I absolutely detest roller coasters.

So while our bodies are experiencing the same physiological response, you are perceiving and labeling your emotional reactions as thrill or excitement, while I am labeling my experience as extreme fear and apprehension.

Do you see the difference?

Well, your body doesn’t know the difference.  Fear and excitement are considered “arousal congruent,” meaning both of these emotions lead the body to experience the same physiological response.

The Role of Anxiety in Peak Performance

Did you know there are actual benefits to experiencing anxiety?

As stated earlier, when we experience fear, our brain triggers the release of certain chemicals that signal different areas of our body.  This rush of adrenaline is designed to give us the boost of energy that is needed to effectively perform.

Think about it, if you are getting ready to give a speech in front of a large audience, would you rather feel melancholy or energized?

Let’s revisit the story presented at the beginning of the blog post.  To recap, your boss has just informed you that you will be presenting your findings from an important project to a group of senior managers in approximately 45 minutes.  You have always hated public speaking, shying away from the spotlight as much as possible.

You feel yourself beginning to panic.

What should you do?  Try to calm yourself down as much as possible?  Not according to a recent study published by Alison Brooks, Assistant Professor at Harvard Business School.

Dr. Brooks conducted a series of studies to investigate whether reappraising anxiety as excitement would have any impact on three performance-based tasks that are notorious for inducing anxiety: karaoke singing, public speaking, and math performance.  Dr. Brooks found that the deliberate act of labeling anxious arousal as excitement led participants to experience greater feelings of excitement and improved performance.  Basically, the act of reappraising anxiety as excitement allowed participants to adopt an opportunity mindset rather than a threat mindset, which led to improved performance.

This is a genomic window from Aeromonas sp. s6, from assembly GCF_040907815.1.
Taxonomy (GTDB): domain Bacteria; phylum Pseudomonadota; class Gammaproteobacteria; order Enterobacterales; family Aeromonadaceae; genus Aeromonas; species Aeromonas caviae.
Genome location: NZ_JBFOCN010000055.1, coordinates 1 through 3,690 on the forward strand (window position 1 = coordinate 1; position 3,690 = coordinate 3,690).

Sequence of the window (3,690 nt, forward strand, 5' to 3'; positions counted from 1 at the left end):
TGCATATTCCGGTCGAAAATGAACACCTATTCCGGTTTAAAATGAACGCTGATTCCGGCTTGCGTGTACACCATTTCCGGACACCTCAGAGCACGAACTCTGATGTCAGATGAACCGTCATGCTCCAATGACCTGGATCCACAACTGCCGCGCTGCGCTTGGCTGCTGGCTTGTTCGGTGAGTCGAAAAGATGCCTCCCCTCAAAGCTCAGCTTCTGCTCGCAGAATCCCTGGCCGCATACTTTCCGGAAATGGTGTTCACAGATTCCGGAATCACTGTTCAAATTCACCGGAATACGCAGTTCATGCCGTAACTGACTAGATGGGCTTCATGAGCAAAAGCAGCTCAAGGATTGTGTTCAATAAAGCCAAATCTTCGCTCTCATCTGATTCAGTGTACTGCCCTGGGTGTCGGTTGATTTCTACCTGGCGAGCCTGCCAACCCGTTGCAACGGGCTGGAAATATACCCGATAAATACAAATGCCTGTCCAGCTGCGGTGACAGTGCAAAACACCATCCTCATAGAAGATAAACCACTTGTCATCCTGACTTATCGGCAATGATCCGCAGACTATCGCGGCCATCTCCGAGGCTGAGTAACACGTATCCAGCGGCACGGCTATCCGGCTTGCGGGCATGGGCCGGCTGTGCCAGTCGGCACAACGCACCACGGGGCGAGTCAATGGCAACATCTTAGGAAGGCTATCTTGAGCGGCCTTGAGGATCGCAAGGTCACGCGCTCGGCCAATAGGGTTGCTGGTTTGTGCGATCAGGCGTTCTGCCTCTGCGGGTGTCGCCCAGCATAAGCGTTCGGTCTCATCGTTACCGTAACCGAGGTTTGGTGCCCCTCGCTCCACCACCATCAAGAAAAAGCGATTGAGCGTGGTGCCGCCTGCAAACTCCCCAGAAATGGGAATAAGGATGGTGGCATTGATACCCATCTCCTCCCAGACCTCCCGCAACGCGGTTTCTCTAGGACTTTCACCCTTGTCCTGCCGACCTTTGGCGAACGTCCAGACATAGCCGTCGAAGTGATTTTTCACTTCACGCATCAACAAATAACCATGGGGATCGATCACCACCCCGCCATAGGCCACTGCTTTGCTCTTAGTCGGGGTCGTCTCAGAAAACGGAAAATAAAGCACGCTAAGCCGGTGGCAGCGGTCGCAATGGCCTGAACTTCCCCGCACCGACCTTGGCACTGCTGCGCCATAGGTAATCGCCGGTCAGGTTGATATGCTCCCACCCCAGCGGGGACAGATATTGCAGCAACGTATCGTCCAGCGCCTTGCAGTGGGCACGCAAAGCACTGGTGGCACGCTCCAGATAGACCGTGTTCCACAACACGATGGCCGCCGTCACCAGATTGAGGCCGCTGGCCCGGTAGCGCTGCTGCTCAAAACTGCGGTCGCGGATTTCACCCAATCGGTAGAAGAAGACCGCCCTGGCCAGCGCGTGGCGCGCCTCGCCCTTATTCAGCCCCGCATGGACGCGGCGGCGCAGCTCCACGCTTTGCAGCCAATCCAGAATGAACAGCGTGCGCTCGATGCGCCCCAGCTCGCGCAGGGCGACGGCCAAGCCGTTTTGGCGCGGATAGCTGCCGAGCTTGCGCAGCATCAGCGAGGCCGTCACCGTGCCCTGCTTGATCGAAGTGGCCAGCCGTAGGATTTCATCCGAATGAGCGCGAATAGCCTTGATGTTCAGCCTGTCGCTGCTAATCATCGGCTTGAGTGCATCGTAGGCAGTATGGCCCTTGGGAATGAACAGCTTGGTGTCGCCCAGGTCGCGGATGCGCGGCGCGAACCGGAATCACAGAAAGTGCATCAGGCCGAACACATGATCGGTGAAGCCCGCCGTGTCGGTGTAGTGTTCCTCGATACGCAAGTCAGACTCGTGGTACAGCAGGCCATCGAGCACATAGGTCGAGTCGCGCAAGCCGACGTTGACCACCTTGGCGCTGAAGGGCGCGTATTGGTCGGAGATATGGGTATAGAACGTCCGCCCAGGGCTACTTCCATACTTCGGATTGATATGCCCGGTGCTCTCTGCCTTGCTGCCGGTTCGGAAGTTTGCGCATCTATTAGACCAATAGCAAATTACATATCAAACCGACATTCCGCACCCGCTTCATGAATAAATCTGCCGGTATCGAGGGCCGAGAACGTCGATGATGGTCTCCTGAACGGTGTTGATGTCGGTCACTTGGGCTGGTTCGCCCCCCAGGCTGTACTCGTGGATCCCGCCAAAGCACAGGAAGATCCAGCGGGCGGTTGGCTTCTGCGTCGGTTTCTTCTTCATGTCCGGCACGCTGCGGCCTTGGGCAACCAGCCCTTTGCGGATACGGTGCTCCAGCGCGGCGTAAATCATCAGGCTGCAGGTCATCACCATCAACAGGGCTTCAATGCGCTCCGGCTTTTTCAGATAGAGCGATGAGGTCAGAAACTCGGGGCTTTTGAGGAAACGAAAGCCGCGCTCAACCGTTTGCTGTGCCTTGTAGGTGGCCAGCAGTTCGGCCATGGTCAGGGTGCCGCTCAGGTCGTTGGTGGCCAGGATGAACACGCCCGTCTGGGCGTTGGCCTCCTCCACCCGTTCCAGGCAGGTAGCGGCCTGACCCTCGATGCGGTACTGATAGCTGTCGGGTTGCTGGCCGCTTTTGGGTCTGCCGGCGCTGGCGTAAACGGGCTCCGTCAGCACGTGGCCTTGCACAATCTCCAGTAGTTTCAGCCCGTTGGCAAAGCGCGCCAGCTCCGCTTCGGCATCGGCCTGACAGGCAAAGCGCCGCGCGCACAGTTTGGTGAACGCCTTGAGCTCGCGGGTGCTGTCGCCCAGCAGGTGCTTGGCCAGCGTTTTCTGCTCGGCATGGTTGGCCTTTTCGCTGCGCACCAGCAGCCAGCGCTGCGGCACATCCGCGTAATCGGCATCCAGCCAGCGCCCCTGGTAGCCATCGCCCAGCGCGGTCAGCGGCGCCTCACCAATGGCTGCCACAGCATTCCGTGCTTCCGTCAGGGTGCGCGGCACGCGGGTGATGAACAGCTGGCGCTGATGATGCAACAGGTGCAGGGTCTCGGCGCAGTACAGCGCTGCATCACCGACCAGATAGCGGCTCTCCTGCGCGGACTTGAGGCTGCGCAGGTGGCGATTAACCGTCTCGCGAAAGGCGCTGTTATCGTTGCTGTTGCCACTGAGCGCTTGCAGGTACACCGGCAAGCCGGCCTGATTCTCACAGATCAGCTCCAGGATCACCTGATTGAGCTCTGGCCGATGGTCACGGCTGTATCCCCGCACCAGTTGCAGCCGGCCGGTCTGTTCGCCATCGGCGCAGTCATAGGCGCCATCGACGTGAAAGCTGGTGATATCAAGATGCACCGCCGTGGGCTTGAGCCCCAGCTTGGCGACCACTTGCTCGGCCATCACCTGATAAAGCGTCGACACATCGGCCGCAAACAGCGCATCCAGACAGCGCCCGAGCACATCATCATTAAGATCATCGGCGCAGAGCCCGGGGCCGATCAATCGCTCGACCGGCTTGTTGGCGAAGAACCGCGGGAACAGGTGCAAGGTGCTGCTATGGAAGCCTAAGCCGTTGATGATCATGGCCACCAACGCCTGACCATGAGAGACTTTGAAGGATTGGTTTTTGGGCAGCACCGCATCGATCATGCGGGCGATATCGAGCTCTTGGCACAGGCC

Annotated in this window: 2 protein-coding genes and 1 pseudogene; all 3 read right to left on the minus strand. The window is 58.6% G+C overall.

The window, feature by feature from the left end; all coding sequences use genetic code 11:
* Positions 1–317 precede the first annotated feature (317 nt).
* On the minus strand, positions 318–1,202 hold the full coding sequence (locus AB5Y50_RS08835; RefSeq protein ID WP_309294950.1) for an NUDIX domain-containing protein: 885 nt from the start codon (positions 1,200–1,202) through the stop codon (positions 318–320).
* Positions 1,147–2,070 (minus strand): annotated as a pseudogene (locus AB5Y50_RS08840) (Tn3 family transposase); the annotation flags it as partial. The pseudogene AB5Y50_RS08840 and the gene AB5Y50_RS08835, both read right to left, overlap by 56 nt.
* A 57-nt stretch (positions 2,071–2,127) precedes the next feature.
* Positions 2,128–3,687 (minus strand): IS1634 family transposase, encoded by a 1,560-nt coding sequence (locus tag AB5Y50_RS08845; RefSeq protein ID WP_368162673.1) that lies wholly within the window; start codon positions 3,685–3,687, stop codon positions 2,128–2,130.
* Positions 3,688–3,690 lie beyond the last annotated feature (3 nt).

Transform Fear into Action by Learning to ASCEND

We now know that it is possible to channel your fears in order to improve performance.

But how?

Ascend: “To rise or climb.”

The next time you need to transform your fear into action, remember the acronym A.S.C.E.N.D.

Appraise the situation.  Begin by assessing the task.  How important is your performance in this particular situation?  Practice self-awareness to identify what is going on inside your mind and body.  Learn to be present so you can accurately respond to the perceived obstacle.  Mindfulness techniques work great for boosting self-awareness.

Select the emotion.  Once you perceive a shift in your body chemistry, try to label what emotion you are experiencing.  Emotions contain data and clue us into how we should behave in certain situations.  The best way to learn how to label emotions is by building your emotional vocabulary.  I personally recommend the app, Mood Meter, which was designed and created by researchers from the Yale Center for Emotional Intelligence.

Consider your thoughts.  Once you have labeled your emotion, try to pay attention to your thoughts.  What is going through your mind?  What is your perception of the situation?  What are you afraid might happen?  Learn to identify whether your thoughts are productive and will help you to achieve your goals.  Make sure to get rid of any toxic thoughts that won’t serve you.

Embrace the energy.  Are you experiencing fear or anxiety?  Instead of suppressing it, learn to embrace it.  Remember, if you feel a surge of adrenaline, that is your body’s way of giving you the energy you need to perform at your best.

Name a new emotion.  Now it’s time to re-label your emotion.  Facing a tough task? Get in control of your emotions by using cognitive re-appraisal. Dr. Brooks recommends telling yourself, “I am excited” or “Get excited” to shift you away from a threat mindset and into an opportunity mindset.

Decide to take action.  Finally, once you cultivate the right mindset, it’s time to take action. Remember, neurons that fire together wire together.  With enough repetition, you can create lasting change.

Is Anxiety Necessary for Peak Performance? How to Transform Fear into Action Now

Kristi Tackett-Newburg, Ph.D., LIMHP, CPC

Kristi Tackett-Newburg is a business psychologist, licensed psychotherapist, and the CEO/President of Counseling Connections & Associates located in Omaha, Nebraska.  Kristi's research interests include emotional intelligence, talent management and employee engagement. You can connect with her on her website, Facebook or on Twitter @ktackettnewburg

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APA Reference
Tackett-Newburg, K. (2018). Is Anxiety Necessary for Peak Performance? How to Transform Fear into Action Now. Psych Central. Retrieved on January 26, 2020, from


Last updated: 5 Apr 2018